As for pacing, 2012 Boston Marathon Champion, Wesley Korir, now a member of Parliament in Kenya, and the main subject in a tremendous movie Transcend that was released yesterday, is in this year’s field. Korir only has a 2:06:13 PR. We told him the rabbits were going to go out in 1:01:40 and assumed he might go out at a more modest pace. He just matter of factly confirmed with us they were really going to go 1:01:40 and then indicated he would go out with him.
Korir went to the University of Louisville and we asked him about the Kenyan mindset vs the American mindset. He acknowledged the different mindsets and said he tries to incorporate both mindsets, the go for broke Kenyan mindset, and the more analytical American mindset. Korir noted that the reason he won Boston in 2012 was because he backed off the pace in the heat, and came from behind to win – which was the American mindset. When he set his PR in Chicago by going for broke with the leaders, that was the Kenyan mindset. When he got fourth place in Boston in 2013 despite only training 35 miles a week, that was the Kenyan mindset. Korir said for Chicago this year, he has been able to train more, roughly 80 miles a week. That is less than the 100 miles a week when he won Boston, but well more than the 35 miles in 2013 when he was running for parliament. Going with the leaders at 1:01:40, that’s the Kenyan mindset.
**** Bekele Said He “Never” Feels Nervous on the Start Line
Bekele interestingly said he “never” gets nervous on the starting line of races. He said on the starting line he feels “happy”and is trying to “concentrate”. Nerves of steel indeed.
**** Bekele Talks About His Best Workouts Ever
TV commentator Larry Rawson asked Bekele about his best workouts ever. Bekele talked about a few. Bekele mentioned doing 6×400 in 51-52 seconds with 4 minutes rest and doing 3×1200 in 2:52, 2:50 and 2:54 with 5 minutes rest.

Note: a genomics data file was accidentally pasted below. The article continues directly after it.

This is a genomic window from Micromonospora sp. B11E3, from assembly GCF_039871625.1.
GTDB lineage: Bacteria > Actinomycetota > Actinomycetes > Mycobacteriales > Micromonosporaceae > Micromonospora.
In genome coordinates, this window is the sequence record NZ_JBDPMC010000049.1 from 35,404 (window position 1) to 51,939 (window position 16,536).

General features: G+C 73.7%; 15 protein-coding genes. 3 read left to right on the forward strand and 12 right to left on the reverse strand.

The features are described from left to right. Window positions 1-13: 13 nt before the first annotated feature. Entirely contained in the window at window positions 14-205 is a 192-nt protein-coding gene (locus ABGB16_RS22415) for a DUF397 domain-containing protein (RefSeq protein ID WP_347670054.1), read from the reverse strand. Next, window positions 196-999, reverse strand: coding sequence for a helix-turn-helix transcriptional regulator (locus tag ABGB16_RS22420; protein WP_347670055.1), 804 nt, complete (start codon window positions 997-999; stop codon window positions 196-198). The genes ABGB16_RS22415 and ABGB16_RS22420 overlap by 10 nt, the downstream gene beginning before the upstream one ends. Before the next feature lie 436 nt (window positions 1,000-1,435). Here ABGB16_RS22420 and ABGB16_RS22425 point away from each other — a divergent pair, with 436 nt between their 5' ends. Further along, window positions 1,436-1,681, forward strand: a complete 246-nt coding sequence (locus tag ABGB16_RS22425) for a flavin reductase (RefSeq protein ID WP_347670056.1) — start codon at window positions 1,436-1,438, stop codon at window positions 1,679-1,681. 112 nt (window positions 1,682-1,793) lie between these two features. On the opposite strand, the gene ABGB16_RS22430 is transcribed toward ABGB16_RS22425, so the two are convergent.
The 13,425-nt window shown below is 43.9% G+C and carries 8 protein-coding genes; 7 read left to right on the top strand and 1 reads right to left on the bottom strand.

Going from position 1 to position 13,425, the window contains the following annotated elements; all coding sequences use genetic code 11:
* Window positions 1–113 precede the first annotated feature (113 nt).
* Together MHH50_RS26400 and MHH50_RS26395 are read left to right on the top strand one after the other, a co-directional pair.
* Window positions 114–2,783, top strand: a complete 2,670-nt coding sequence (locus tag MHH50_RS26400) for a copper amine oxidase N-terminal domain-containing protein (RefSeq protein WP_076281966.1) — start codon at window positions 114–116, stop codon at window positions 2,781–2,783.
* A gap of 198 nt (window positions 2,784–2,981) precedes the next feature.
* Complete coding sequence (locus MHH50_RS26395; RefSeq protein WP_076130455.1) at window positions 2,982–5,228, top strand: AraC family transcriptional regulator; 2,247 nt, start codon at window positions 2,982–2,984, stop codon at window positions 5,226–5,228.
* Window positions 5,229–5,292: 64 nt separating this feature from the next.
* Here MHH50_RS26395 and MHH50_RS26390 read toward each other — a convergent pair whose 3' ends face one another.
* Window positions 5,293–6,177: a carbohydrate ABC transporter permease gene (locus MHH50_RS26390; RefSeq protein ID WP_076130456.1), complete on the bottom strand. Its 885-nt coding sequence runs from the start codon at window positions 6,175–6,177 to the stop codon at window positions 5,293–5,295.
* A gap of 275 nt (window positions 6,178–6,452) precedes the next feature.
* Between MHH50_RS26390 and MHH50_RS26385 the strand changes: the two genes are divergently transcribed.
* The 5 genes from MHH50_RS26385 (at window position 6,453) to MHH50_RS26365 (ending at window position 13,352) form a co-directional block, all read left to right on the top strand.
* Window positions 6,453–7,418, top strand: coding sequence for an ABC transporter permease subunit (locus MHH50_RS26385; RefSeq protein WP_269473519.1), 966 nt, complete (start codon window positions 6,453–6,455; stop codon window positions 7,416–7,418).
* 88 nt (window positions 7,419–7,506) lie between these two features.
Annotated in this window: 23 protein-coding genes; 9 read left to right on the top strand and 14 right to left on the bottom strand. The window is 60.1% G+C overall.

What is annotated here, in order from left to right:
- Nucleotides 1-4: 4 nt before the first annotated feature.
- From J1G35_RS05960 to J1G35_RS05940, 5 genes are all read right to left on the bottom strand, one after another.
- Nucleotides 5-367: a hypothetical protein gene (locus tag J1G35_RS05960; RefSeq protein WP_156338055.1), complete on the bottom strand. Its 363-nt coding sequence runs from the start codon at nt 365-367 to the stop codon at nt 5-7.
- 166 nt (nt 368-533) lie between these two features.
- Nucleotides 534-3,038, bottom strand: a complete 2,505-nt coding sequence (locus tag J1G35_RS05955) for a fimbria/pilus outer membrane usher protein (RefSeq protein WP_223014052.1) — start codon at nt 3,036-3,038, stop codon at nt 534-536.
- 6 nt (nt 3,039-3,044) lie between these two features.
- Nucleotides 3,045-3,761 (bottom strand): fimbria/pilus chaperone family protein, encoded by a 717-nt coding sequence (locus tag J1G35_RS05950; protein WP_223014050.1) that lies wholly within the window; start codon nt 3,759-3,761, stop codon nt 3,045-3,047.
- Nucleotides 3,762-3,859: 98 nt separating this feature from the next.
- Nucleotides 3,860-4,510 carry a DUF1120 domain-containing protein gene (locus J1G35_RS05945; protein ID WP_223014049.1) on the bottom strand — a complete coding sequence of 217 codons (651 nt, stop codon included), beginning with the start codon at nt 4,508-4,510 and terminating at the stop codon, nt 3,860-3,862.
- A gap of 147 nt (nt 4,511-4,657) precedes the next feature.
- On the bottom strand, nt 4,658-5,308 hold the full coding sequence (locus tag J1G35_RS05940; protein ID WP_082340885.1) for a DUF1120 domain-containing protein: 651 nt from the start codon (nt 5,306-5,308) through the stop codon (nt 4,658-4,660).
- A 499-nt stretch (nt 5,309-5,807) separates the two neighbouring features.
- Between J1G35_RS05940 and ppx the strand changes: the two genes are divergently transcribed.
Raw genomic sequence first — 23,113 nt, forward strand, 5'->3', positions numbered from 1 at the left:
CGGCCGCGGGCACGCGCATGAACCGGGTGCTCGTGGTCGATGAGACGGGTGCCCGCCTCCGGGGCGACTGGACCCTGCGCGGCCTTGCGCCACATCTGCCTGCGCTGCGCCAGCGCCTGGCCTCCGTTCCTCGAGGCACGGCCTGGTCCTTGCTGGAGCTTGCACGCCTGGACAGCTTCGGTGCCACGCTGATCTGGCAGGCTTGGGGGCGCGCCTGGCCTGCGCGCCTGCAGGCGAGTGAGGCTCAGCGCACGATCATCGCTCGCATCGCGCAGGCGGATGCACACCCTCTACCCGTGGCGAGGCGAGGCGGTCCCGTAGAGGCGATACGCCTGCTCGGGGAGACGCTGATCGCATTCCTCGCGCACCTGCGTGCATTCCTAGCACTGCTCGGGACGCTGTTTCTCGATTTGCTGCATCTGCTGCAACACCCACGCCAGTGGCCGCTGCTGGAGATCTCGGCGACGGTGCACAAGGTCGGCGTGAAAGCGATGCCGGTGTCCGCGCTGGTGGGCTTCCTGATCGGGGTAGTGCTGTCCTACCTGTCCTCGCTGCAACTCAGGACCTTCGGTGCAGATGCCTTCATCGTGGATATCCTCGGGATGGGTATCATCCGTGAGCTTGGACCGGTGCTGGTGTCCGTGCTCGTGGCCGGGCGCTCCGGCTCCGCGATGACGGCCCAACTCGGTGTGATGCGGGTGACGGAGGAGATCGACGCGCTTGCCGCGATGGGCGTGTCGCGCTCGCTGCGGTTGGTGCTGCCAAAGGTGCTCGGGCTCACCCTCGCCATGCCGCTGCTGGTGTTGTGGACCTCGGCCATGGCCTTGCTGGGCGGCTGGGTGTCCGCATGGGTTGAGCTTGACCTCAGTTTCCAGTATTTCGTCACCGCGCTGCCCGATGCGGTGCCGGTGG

**** Bekele’s Longest Run 2:30, Kipchoge’s 42km
Bekele said the longest run he did for Chicago was 2 hours and 30 minutes while Kipchoge said he ran 42km (a marathon). American Christo Landry said he ran 32 miles in preparation.
**** Bekele Doesn’t Rule Out Doing World Champs or Olympics On the Track. Looks Fondly Back to the Golden League
LRC asked Bekele if his track days were over. He was not optimistic about returning to the track but could not rule it out for the World Champs or the Olympics. That got him to reflect favorably to the Golden League, the premiere series of six track meets in the world, that was replaced by the Diamond League, a series of 14 track meets in 2010.
Bekele said, “The Golden League was better than the Diamond League.” He added, “The Diamond League is nothing.” For an athlete of Bekele’s stature that may be true as Bekele won a $333,333 Golden League jackpot in 2009. Diamond League series winners can only win a $40,000 bonus.
Bekele Before Chicago (to see/hear his comments on the 2 hour marathon click here)
More: The Challengers: Tadese Tola, Feyisa Lilesa, Bernard Koech and Dickson Chumba Speak
*LRC 2014 Chicago Men’s Preview
*All Chicago Marathon News
*Bekele Talks Sub 2 Hour Marathon
*What Shoes Are Some of the Pros Wearing in Chicago